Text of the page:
Les Auld heads north

Les Auld heads north

Early this year, long-time member Les Auld said farewell to Central Safety Group, as he has moved to Far North Queensland –lucky man!
Les has been a valued member since the early 1990s and also served as Vice President from 2012 to 2014.
I asked Les to share stories from his life in Health & Safety and I think many of us can identify with the path he followed.

During the mid-1960s, he was working in the Catering Branch accounting office of the Victorian Railways when they advertised for a safety officer. He decided to apply and was successful. From there he gained his first OHS qualification at South Melbourne Tech.

His main duty was dealing with PPE. Safety footwear was supplied free to employees, but a fair percentage was being returned as a bad fit. Therefore, Les and a colleague would roam the state in a van full of safety shoes & boots in all brands and sizes to assist employees obtain the best fit.

Les says: “On one occasion we were in a station office, fitting track men, and a shoe came flying across the room. We said, “What did you do that for?” The guy came back, “Well, if I can kick it off, it doesn’t fit.” That was a lesson well learnt.”

He was sent off to expand his knowledge, which included doing the ACTU Safety Rep course. This led to him being asked to conduct safety training for staff. While it put him well outside his comfort zone, he appreciated the experience.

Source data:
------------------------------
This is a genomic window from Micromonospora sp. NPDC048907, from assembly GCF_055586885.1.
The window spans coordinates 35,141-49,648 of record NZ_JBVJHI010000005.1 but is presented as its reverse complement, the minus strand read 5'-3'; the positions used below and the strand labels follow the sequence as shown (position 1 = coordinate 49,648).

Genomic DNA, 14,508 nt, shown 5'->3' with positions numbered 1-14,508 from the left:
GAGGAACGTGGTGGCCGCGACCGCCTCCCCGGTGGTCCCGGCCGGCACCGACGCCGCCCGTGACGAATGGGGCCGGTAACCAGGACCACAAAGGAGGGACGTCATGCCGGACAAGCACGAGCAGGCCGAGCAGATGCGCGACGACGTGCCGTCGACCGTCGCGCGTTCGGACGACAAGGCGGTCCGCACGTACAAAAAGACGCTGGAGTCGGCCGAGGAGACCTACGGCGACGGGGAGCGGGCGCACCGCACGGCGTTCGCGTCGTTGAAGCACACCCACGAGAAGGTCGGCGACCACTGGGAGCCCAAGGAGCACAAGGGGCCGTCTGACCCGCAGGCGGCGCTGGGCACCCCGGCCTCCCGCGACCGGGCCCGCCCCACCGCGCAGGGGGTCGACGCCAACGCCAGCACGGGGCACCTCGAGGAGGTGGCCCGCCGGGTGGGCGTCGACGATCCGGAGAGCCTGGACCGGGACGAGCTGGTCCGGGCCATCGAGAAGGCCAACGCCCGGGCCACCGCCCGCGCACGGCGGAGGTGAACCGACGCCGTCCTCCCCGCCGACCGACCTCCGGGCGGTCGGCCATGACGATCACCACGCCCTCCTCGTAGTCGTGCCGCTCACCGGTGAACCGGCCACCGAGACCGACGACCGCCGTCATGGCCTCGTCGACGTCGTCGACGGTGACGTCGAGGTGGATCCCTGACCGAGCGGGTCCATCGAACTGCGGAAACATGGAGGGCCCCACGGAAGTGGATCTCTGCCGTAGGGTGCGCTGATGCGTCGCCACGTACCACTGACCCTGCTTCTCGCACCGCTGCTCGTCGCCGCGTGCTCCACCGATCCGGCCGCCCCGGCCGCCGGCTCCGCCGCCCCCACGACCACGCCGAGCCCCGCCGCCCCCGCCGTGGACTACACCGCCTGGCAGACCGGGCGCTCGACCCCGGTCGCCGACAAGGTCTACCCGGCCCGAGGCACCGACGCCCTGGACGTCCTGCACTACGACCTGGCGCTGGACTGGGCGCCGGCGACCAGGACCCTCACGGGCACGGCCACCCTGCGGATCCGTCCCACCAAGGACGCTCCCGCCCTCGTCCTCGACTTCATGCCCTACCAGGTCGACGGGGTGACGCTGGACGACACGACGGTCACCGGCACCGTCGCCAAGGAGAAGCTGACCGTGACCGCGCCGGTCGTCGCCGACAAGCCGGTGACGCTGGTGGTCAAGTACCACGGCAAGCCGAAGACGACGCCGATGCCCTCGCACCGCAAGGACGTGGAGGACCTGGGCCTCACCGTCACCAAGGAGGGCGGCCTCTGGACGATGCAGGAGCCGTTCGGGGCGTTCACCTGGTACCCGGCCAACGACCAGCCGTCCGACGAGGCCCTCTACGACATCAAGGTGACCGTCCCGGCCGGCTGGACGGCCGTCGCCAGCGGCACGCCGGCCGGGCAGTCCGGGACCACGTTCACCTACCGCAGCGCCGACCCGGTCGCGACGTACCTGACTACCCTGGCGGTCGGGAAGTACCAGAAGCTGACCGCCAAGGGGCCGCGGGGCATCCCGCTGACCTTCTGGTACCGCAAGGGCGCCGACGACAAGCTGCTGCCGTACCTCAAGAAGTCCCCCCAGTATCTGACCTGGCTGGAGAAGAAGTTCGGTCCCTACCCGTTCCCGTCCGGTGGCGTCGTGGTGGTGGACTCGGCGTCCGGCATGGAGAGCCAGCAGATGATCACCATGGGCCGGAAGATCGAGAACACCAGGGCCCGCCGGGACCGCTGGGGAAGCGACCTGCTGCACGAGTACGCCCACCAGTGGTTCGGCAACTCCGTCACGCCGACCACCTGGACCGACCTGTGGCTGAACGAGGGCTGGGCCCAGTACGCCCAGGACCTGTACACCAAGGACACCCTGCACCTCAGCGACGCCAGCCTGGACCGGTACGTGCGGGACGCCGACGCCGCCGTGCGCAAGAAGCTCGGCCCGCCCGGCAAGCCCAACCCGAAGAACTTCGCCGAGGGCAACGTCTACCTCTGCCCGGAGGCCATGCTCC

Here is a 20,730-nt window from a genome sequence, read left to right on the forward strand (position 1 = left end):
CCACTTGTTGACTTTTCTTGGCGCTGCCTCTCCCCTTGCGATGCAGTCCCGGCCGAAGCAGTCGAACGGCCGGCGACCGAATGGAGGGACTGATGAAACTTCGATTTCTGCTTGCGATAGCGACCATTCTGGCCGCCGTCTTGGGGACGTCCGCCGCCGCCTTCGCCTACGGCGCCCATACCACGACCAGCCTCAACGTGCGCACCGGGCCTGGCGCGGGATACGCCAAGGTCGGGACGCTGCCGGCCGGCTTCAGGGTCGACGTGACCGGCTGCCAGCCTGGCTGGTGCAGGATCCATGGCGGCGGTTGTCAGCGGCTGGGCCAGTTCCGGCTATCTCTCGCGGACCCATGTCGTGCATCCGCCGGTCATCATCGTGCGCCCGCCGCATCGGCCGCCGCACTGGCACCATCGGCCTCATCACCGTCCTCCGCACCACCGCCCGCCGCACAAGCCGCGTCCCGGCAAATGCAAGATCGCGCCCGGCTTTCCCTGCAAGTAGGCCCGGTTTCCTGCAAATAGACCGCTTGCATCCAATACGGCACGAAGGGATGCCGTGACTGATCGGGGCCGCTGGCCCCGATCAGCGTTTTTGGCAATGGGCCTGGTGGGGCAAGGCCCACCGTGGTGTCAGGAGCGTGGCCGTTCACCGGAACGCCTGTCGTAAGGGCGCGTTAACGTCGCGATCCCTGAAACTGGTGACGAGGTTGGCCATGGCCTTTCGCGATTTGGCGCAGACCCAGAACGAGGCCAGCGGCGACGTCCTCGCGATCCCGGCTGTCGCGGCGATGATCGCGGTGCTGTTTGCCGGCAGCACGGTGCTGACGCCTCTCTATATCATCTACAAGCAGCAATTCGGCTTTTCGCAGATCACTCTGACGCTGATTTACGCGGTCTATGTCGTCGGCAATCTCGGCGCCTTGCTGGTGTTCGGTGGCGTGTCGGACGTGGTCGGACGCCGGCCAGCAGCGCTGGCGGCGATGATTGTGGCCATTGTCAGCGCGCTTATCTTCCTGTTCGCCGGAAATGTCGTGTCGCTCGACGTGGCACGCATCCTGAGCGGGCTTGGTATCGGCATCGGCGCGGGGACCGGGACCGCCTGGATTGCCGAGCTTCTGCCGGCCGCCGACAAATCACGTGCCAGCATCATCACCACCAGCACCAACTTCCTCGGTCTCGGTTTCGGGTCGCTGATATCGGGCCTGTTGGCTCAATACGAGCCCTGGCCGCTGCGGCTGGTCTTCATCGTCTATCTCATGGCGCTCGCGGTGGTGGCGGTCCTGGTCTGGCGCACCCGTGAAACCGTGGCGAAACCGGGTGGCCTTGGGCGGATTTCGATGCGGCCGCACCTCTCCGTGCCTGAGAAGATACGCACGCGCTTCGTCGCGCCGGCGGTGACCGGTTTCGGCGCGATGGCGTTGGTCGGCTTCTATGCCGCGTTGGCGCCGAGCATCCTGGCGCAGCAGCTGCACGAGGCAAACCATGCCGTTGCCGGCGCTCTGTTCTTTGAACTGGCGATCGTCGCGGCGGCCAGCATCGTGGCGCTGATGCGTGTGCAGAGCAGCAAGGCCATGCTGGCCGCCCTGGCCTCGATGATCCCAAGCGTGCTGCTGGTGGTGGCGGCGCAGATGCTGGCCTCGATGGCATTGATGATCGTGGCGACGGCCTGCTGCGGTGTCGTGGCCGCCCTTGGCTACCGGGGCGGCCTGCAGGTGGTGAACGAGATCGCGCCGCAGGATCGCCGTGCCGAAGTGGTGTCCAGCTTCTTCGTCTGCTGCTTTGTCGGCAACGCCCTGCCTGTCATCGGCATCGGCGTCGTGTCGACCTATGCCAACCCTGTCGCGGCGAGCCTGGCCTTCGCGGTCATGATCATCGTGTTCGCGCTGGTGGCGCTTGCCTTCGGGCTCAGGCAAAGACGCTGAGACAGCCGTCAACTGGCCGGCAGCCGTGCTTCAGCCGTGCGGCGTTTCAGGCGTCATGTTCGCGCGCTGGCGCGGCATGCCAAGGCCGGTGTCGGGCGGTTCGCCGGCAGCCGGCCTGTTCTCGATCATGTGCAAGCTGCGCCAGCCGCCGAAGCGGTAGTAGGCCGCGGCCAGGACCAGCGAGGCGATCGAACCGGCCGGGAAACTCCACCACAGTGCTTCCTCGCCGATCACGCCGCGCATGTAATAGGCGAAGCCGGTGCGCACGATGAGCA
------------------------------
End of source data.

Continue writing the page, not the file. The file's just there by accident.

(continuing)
The job entailed him visiting and liaising with management and staff at various locations, ranging from the cafés at Flinders St to canteens at rail workshops to the Mount Buffalo Chalet, which was run by the railways back then.

Les worked on the implementation of a catering module for country trains, which is still in use. At the same time he gained a qualification in food safety from William Angliss College. 

Eventually he became a Senior Safety Officer in the Transport Operations Division and remained there until he accepted redundancy in 1988.

A month later he began work as a medical orderly with Melbourne Health, his first “blue collar” job, which naturally involved a lot of manual work. This included stints in Emergency, X-Ray and the burns unit. After sustaining a back injury 5 years later, he was redeployed as an Assistant Safety Officer, due to his prior experience.

Later on he became Safety and Fire Officer at Northwest Hospital near the zoo. One day, while conducting fire extinguisher training, he turned his attention to the fire blanket. He says: “We had a square metal pan with water and a small splash of petrol. The fire blanket was a bit old in the tooth and had a hole in it. We placed it over the lighted pan and it also burst into flames. I saw the irony of this!”

During this time Les was involved with presenting Safety Rep courses and laser safety courses, and he also formalised his own on-the-job training and initial education with a Diploma of OHS from RMIT.

Les worked on a number of projects, including contamination reduction in the Nuclear Medicine Dept and addressing manual handling issues in the Catheter Lab, where cumbersome monitors and heavy protective aprons posed risks.

When Les retired he did pro bono work for not-for-profit organisations during the period of OHS Act harmonisation. He maintained his membership of CSG, because he found the speakers informative and valuable, not to mention our great Christmas luncheons!Les Auld birds

With amazing foresight, he left Melbourne in March 2020. We thank him most sincerely for his many years of loyalty to the group and wish him all the best for his new life up north.

 

Relax at Sunshine Motor Inn

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